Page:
Karen: Hey, did you guys see this memo that Dwight sent out? [reads memo] “Women will be sent home if they wear makeup or heels exceeding 1/4 inch. Females are not allowed to speak to strangers unless given written authorization by Dwight Schrute.” This is ridiculous.
Dwight: Attention. I am removing all bananas from the kitchen.
Karen: Dwight, this memo that you distributed is insulting.
Dwight: Desperate times call for desperate measures.
The American adaptation of Ricky Gervais’ comedy TV show The Office has always been known for its hilarious insight into the corporate office life. In the instance above, office goof Dwight Schrute sends out a memo to the branch informing them of new restrictions he is placing on women. The women, understandably, are upset. As expected though, the conflict is resolved and everyone goes back to work as normal–well, as normal as possible for Dunder Mifflin employees.
What remains to be seen is how the memo released by a Google employee over the weekend will play out. The memo started fires all over the place as soon as it was sent, soliciting accusations of sexism in the workplace, something that Google isn’t unfamiliar with. Many labeled it as an “anti-diversity” memo, arguing that it promotes the widening of the gender gap in the corporate tech worksphere.
It’s All Biological, I Promise
The memo essentially “attributes gender inequality within the male-dominated tech industry to biological differences between the sexes,” as one report put it. The author comments, “Distribution of preferences and abilities of men and women differ in part due to biological causes and … these differences may explain why we don’t see equal representation of women in tech and leadership.” The original discussion of Google’s lack of diversity is undoubtedly rooted in the fact that a majority of the tech giant’s employees are white and Asian men. Google has received some negative publicity for this fact, apparently prompting some employees to defend Google’s lack of diversity–hence the memo. The timing of the memo is also less than ideal, as it comes on the heels of an accusation made by the U.S. Department of Labor that Google doesn’t pay its female employees as well as it pays its male employees.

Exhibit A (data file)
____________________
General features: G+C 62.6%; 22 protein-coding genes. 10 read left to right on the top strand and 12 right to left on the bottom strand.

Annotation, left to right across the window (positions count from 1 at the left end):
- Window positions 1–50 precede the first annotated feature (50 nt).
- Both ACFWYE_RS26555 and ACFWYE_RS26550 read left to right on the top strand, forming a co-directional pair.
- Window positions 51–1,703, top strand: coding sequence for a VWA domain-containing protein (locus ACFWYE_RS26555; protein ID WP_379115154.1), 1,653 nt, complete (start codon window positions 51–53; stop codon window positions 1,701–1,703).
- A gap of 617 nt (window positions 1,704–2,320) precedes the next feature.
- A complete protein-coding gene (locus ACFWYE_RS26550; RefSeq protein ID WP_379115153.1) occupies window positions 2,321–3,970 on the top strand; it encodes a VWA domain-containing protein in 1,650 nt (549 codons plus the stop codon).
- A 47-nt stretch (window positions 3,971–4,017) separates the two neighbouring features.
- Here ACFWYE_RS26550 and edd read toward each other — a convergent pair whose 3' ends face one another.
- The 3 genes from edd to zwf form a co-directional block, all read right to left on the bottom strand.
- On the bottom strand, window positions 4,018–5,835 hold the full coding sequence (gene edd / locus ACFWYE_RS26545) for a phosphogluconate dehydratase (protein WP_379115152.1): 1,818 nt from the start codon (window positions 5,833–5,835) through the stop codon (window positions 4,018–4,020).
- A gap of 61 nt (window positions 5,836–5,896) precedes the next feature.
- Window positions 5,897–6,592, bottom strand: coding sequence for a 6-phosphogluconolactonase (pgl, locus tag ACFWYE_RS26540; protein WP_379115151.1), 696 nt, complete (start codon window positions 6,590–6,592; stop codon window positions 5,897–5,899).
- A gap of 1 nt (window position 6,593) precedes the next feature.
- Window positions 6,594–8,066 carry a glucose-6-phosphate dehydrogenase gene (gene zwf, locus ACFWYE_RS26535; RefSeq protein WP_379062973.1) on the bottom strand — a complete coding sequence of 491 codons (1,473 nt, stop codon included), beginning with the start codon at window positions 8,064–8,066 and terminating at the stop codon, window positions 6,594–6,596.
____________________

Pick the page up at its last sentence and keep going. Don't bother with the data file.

Google Challenges Memo’s Premise
Newly appointed vice president for diversity and inclusion, Danielle Brown, responded to the memo by stating, “Diversity and inclusion are a fundamental part of our values and the culture we continue to cultivate… we are unequivocal in our belief that diversity and inclusion are critical to our success as a company, and we’ll continue to stand for that and be committed to it for the long haul.” Brown made it clear that the company does not share the views of the memo’s author, who believed that Google is becoming a left-leaning “Ideological Echo Chamber.” It still isn’t clear what will happen to this employee, or how Google’s response will fare in the public eye, but one thing is clear–the issue is still as pressing as ever.
Why Can’t We Be Friends?
Regardless of one’s personal views on the gender gap, the wage gap, and Google’s apparent lack of diversity, the goal of all of this should be implementing what is just and fair. Employees’ performance should not be judged based upon their gender, the color of their skin, or their sexual orientation. Performance should be judged on performance itself–what a novel idea. Pay should be determined solely on the basis of merit and productivity–regardless of what type of person the worker is. What is painful to see is how hard it is to dialogue peacefully about hot button issues in the current climate. Blame it on political correctness, the Trump administration, or anything else, but American culture needs to rediscover how to have intelligent, humble conversations where people are able to discuss conflicting ideas openly. As the biblical writer puts it, “As iron sharpens iron, so one man sharpens another.” But if society doesn’t allow iron to touch iron because feelings will be hurt, no genuine, lasting progress will be made. Agree or disagree with the content of the now infamous memo, at the very least this will (hopefully) pave the way for insightful and productive discussions.